From a regular gamer's perspective, NVIDIA's GeForce GT 220 GPU probably isn't really a video card you would buy. The chances are this is the kind of video card that's sitting inside your work PC, assuming it doesn't use onboard video. Does this make it a bad model, though? No, it's just aimed at a different segment. If you're looking for something that's going to pack a bit more punch than an onboard video solution, this is what you would buy - it's going to be perfect for those older games at those lower resolutions.
Galaxy's take on the new GPU is pretty standard - the cooler while being a little on the loud side does a good job of keeping the card cool. We also did see that World in Conflict was able to achieve a 30 FPS minimum, which means other games like Company of Heroes based off the same engine are going to be able run at the same numbers, which we consider playable.
Warhead was also able to break 30 FPS at 1680 x 1050 with the settings at low, so it's possible to get a bit of performance there, but nothing is going to look too pretty.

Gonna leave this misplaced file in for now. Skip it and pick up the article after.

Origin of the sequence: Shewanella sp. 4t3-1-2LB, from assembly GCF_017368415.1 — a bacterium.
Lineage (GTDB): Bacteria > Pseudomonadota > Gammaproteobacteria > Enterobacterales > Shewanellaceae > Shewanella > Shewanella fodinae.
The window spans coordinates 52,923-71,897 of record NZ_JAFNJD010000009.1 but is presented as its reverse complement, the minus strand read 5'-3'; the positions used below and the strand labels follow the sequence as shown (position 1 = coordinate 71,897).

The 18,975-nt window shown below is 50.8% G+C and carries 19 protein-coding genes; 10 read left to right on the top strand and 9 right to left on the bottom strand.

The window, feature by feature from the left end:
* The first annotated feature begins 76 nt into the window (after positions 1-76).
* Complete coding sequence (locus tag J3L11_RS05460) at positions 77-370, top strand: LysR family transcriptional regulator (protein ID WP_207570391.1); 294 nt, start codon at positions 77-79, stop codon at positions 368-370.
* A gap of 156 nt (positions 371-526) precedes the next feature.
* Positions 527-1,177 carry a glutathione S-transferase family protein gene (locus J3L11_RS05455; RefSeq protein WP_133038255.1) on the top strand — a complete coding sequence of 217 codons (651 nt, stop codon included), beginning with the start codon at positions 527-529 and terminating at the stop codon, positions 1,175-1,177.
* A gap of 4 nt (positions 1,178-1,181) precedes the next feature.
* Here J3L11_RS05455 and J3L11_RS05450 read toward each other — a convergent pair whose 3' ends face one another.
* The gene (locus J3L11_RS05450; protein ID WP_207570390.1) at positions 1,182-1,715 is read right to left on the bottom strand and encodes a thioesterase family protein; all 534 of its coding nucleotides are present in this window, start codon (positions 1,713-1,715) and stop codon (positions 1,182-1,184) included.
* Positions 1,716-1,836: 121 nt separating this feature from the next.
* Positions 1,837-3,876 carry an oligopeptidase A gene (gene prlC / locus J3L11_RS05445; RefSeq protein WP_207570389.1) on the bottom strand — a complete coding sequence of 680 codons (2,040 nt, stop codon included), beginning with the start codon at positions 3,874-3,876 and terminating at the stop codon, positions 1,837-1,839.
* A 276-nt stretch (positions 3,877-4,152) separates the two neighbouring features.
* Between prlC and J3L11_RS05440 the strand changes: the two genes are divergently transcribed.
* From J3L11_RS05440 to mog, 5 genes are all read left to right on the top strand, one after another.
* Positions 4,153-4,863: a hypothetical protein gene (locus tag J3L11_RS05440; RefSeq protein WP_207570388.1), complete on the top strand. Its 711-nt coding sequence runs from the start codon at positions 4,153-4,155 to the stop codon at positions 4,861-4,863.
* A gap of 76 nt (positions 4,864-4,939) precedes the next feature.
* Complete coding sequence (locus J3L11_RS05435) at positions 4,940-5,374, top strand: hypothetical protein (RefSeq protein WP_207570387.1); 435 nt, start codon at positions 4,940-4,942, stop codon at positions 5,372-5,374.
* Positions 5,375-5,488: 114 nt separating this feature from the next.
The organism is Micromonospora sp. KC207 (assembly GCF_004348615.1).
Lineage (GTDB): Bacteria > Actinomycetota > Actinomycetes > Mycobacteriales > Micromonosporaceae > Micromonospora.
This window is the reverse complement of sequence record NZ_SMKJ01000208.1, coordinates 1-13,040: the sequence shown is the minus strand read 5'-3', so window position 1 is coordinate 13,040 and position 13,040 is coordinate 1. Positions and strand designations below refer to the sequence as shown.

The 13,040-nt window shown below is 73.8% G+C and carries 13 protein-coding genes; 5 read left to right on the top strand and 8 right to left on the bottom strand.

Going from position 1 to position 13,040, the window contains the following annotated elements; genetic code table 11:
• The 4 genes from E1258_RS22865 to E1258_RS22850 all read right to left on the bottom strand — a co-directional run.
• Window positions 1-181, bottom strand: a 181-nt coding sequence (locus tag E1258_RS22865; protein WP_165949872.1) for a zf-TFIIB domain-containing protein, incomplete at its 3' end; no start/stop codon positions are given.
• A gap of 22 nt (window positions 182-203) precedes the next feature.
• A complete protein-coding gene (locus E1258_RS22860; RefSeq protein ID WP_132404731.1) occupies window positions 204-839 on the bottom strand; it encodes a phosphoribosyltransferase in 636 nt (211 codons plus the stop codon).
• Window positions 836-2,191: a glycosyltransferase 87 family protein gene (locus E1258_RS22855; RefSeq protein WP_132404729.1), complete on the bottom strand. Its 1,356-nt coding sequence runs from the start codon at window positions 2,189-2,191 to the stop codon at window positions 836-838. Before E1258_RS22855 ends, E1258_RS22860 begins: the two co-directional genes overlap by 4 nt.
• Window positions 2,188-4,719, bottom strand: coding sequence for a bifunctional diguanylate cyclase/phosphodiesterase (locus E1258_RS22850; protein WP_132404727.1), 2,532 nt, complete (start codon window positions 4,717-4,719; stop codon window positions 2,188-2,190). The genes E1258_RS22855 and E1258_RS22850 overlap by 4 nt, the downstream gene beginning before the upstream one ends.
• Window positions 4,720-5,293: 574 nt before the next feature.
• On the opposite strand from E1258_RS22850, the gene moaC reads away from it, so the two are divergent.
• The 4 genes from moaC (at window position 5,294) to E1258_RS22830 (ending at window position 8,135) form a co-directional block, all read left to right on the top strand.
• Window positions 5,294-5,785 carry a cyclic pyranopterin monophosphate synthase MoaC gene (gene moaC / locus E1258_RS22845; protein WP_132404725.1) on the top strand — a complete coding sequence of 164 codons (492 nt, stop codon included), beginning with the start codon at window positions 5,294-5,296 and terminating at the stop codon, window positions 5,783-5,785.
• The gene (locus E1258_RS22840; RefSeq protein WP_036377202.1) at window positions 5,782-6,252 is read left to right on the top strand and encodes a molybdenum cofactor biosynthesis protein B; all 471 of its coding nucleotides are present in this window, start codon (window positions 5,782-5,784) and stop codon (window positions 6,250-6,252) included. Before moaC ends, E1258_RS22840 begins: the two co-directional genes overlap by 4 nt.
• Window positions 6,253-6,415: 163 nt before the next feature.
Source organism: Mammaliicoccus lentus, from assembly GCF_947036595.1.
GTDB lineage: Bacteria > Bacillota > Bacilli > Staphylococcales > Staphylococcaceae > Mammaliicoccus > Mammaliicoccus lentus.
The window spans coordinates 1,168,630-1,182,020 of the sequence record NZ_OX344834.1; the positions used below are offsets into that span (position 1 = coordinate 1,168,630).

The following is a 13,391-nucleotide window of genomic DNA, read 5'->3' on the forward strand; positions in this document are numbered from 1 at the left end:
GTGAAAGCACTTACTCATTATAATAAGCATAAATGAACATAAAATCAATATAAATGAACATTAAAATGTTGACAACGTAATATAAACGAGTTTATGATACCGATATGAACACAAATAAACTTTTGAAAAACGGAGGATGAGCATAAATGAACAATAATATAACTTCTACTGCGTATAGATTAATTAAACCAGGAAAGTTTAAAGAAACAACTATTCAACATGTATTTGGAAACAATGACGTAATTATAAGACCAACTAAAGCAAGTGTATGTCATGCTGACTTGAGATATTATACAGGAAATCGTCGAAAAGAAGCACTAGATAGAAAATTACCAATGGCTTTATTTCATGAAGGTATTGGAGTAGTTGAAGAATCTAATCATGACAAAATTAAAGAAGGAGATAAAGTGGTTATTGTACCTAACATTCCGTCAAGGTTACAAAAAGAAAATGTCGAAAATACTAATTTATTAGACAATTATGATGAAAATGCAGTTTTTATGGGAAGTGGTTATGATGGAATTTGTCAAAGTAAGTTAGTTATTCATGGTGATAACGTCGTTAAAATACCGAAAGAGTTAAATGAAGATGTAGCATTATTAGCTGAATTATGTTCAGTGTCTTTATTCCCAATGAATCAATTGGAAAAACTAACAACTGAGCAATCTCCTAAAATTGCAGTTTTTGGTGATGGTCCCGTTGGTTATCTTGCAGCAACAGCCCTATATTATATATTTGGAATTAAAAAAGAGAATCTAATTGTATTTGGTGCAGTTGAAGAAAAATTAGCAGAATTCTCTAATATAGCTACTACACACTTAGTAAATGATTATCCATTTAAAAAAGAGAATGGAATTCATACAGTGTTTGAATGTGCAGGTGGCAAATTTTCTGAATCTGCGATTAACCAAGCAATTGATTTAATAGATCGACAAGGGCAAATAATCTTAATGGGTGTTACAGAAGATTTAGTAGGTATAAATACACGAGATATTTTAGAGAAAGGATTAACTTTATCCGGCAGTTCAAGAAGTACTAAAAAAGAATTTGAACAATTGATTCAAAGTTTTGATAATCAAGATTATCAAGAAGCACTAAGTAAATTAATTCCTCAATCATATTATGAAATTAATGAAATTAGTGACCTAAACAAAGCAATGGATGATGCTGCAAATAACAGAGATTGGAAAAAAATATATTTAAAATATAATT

These are the sacrifices you make with a cheap video card though. While I wouldn't ever personally use one myself, it doesn't mean that there isn't a market for them. If you're making $10 a week pocket money and you're looking for something that is going to replace that onboard graphics solution, so you can play those old Age of Empires games with improved quality, this is a good option.
The other market would be for those people who simply don't want to spend any serious money on a new video card, but want to just get away from that onboard solution for exactly the same reason above and gain some of the well known NVIDIA features.
There's a bit of hidden performance behind the cooler and we've got native HDMI port and a single slot solution. It wouldn't do too bad in a home theater system (HTPC) and as we said, if you're looking for something to play those old games at lower resolutions, it could be the right card for you.